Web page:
Unfortunately, these same fragile, granitic watersheds have been targeted for large-scale industrial logging in the Westside Fire Recovery Project. Many areas that recently experienced severe erosion, and watersheds that were seriously impacted by turbidity and sedimentation, are also proposed for clear-cut, post-fire logging, large scale road reconstruction, and other impacts associated with heavy industrial logging. Walker Creek and Grider Creek are proposed for the largest concentration of salvage logging units in the Westside Project. 

Grider Creek on July 9, 2015. Notice the heavy sedimentation piling up along the banks of the stream. Deep pools and spawning gravels have been filled with decomposed granite that washed down during the heavy rain events on July 5, 2015. Grider Creek is being targeted for large-scale, post-fire logging on very steep, erosive slopes. (Photo: Mark Moytka)

            One thing is for certain: to implement one of the region’s largest industrial-logging projects in recent history in the wake of this turbidity event and in the wake of these large fires is irresponsible. The Westside Project should be canceled and real watershed recovery projects proposed that would sustain our natural legacy into the future. The Klamath River salmon are simply too important to lose.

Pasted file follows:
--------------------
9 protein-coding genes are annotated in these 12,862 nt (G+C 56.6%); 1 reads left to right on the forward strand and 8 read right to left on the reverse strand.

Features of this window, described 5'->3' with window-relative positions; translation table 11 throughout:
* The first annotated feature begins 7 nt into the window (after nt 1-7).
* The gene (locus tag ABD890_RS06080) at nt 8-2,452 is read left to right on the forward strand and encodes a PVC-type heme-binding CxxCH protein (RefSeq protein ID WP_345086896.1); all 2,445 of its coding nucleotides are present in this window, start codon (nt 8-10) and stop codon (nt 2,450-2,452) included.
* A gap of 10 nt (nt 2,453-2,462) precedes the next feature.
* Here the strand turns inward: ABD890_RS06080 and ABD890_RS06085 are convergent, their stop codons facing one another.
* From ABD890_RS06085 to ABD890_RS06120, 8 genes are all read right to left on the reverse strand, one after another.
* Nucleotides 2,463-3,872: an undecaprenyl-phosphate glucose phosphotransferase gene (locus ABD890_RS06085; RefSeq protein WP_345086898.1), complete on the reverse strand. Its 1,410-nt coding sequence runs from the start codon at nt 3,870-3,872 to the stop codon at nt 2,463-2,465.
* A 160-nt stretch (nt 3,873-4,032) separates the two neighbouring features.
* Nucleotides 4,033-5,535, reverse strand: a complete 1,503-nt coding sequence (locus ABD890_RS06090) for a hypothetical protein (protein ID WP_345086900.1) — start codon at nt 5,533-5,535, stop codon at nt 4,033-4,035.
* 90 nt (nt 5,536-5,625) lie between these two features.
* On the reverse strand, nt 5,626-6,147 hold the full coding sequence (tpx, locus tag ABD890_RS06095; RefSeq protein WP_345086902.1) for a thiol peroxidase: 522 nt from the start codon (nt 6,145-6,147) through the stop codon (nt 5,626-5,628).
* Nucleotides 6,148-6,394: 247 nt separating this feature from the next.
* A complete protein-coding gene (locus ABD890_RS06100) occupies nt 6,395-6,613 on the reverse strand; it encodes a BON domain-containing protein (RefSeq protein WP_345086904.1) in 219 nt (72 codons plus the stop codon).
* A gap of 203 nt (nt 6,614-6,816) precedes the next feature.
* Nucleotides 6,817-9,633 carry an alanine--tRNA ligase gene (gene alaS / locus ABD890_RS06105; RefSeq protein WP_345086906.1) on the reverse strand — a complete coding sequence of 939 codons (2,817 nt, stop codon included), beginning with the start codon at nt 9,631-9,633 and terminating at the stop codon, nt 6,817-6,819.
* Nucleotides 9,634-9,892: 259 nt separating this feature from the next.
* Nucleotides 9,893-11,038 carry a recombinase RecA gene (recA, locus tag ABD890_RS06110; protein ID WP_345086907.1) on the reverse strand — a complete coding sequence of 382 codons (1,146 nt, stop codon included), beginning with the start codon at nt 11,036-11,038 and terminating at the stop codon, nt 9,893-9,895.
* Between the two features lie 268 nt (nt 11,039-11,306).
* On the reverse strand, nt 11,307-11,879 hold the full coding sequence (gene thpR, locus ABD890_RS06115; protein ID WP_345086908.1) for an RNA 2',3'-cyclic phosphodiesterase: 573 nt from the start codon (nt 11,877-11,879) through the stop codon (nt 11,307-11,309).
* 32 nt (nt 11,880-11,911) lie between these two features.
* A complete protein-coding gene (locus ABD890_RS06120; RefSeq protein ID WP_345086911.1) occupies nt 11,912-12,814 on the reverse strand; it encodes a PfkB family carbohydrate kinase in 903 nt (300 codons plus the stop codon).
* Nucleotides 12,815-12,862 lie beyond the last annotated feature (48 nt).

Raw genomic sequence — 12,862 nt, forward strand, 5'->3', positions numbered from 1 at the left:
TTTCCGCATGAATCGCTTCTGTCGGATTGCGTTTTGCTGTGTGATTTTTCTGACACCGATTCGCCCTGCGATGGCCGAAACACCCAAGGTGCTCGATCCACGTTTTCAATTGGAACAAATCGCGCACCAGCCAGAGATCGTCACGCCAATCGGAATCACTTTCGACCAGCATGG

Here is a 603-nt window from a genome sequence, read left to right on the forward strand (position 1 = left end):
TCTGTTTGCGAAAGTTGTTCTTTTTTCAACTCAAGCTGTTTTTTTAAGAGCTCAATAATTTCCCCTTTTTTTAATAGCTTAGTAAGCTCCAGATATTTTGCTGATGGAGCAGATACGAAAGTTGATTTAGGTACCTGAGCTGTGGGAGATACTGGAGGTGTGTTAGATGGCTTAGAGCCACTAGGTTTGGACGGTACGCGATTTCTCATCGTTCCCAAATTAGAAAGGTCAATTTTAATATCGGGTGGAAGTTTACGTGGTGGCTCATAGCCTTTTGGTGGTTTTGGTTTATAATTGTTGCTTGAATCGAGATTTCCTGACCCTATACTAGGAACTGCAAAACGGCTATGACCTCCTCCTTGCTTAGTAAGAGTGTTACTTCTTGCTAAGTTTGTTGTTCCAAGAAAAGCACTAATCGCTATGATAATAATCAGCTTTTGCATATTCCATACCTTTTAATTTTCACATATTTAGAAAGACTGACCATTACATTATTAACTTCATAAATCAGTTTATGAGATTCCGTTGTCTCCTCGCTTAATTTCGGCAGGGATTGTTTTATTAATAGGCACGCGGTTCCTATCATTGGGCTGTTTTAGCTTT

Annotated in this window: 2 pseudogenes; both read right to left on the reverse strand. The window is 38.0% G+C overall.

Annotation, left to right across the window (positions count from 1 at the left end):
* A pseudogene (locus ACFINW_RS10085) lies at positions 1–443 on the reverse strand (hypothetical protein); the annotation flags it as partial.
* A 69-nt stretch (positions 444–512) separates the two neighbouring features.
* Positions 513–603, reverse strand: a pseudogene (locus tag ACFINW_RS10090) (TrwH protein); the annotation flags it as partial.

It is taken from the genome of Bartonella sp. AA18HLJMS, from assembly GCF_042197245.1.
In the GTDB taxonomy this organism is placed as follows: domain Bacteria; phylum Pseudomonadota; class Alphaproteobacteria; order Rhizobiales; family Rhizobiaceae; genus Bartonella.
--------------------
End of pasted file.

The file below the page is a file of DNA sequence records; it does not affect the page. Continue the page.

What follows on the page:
This summer turbidity event should be seen as a game-changer for the Westside Project; the situation has taken a drastic turn and a new analysis should be done to take this turbidity event into account. 
            Please contact the Klamath National Forest and tell them that the environmental baseline from which they did their analysis has changed, new information and new environmental conditions exist that should make the current Environmental Impact Statement for the Westside Fire Recovery Project null and void. Likewise, given what we have seen already, the potential for water quality and fisheries impacts associated with the Westside Project are too high. The project must be canceled!